As per the legality of it Meowmix, its like the terms of service of Rogers which is agreed upon by purchasing a Rogers cellphone and services, by using that companies business code and specialized plan, you are also agreeing to their terms/requirements. It doesn't feel right but you are given a specialized plan and pricing by the company you work for to use for work related purposes which does give them the right to monitor it's usage.
Hope this helps. 🙂
I know in a company when you get hired you have to sign forms which include the they can follow you on social media and have access to your text messages and other phone stuff ( i know this from people that work for BMO, Scotiabank, Longos, Loblaws and others). They signed a agreement when receiving the work phone on this. If the OP did sign that paper or verbally told them "Yes" then the are allowed too. Other then that they aren't.
We need to know via the OP if they are using Blackberry balance ( which i am sure they are). Now as for the OP, have you spoken to anyone else in the company including your management to see what they say?
I guess to only two questions that need to be answered would be:
-If the OP is using company equipment or his own phone, which he has already answered.
-If he is hooked up to a BES server or not.
Other than that, he'll have to contact his employer directly for more information.
I used the Rogers terms of service as an example as to how easy it can be agree to something, provided that the fine print is not read carefully. A simple hardware release form, or plan eligibility request that needs to be signed by the OP to get the company phone.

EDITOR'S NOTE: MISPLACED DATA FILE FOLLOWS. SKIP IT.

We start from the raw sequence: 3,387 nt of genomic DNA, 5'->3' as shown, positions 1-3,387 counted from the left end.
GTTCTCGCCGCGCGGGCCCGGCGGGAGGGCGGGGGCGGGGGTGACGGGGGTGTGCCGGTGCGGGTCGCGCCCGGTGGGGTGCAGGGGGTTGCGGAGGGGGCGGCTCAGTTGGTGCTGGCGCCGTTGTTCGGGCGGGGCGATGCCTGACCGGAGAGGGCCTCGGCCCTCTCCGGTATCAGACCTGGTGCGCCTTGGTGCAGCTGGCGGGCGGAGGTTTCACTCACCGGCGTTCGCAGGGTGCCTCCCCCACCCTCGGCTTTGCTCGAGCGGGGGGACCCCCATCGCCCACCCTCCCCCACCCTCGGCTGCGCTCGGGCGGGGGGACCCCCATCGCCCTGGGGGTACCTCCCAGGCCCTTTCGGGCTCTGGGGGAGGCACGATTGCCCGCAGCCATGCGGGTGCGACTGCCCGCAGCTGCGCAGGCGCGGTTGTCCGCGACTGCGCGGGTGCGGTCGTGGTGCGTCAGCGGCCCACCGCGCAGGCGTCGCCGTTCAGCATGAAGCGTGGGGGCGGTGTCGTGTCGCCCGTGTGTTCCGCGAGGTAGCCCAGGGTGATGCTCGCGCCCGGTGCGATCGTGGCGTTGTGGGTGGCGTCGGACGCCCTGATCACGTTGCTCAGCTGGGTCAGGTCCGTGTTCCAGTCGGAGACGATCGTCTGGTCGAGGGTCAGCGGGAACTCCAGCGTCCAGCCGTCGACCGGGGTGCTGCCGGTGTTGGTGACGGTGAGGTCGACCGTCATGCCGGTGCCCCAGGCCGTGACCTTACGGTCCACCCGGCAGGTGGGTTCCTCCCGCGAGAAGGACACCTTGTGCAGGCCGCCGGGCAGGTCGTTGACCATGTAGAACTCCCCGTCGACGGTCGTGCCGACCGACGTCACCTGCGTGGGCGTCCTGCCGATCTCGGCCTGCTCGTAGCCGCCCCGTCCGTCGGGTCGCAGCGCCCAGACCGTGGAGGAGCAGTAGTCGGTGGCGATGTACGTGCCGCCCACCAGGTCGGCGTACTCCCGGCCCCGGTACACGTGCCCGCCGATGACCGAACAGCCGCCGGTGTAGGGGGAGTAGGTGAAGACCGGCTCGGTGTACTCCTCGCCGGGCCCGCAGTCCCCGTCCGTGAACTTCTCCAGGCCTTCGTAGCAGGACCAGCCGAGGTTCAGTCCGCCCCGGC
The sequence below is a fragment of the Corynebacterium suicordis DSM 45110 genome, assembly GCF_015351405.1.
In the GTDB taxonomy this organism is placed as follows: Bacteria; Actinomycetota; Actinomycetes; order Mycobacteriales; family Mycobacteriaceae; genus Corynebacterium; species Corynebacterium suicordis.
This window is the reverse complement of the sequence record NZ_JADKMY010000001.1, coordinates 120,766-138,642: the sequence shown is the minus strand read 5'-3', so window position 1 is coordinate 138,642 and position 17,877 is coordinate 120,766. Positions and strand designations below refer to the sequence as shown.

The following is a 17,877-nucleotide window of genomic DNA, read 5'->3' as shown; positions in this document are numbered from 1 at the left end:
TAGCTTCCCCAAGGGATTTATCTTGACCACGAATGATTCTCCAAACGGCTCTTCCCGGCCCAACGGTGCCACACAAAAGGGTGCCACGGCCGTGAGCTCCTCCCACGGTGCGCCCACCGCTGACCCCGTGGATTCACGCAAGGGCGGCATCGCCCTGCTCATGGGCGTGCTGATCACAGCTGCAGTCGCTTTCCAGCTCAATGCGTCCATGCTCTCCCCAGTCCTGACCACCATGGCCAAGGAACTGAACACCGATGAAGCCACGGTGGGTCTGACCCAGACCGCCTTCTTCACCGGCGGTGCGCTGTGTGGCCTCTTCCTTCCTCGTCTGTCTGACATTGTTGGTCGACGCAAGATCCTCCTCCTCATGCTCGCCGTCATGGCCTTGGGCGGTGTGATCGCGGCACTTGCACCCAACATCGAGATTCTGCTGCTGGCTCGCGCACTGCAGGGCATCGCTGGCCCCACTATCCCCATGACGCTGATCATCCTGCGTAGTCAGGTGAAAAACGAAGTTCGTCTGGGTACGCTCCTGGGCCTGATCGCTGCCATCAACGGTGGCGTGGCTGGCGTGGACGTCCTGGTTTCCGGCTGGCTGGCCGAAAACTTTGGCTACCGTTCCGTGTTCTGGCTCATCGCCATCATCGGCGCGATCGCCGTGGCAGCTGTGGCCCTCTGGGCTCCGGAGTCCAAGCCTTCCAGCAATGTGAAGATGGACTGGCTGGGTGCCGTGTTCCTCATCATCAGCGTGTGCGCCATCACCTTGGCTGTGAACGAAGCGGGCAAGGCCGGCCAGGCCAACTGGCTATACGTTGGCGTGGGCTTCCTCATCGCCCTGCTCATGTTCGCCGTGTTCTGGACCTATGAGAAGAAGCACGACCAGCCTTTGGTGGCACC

As per the Rogers One Number, you can't remove it from the phone. You can delete the application off of your phone but that only stops the phone from accessing it, it does not stop the tracking of messages. Only the account holder, or authorized level 1 for business accounts would be able to request the removal of the feature.
the fact that the OP has ported his number over, and is using work equipment, means it's highly likely that he has signed documents in order to use it, etc.
I would assume that they can read it at this point to be on the safe side but would recommend to check more with his employer. Most companies understand that their employees do use it for personal uses.
Hope this helps. 🙂
Thank you Meowmix, Micolas, BillJ for your answers and help.
Here are some more details:
So you're saying the company may be technically able to read or store the text messages?
Thanks very much.
I'm waiting on a definite answer from my friend who's a BES 10 admin.
His simple answer from yesterday (as I posted above) was that your employer could see your texts if you're connected to a BES 10 server. Unfortunately, that doesn't fully answer your question about the Balance issue.
I've written back to him asking if the employer can see the texts on the Work side, the Personal side or both.
One thing I can tell you before hearing back from him is yes, it is possible that your texts can be seen. Is it legal? Did you agree to that in the terms of taking the phone? Can your employer use any of your texts against you in any way? I can't answer any of those questions, I can just tell you that in some circumstances the texts can be seen.
I'll get back to you when I get a clearer understanding of the situation.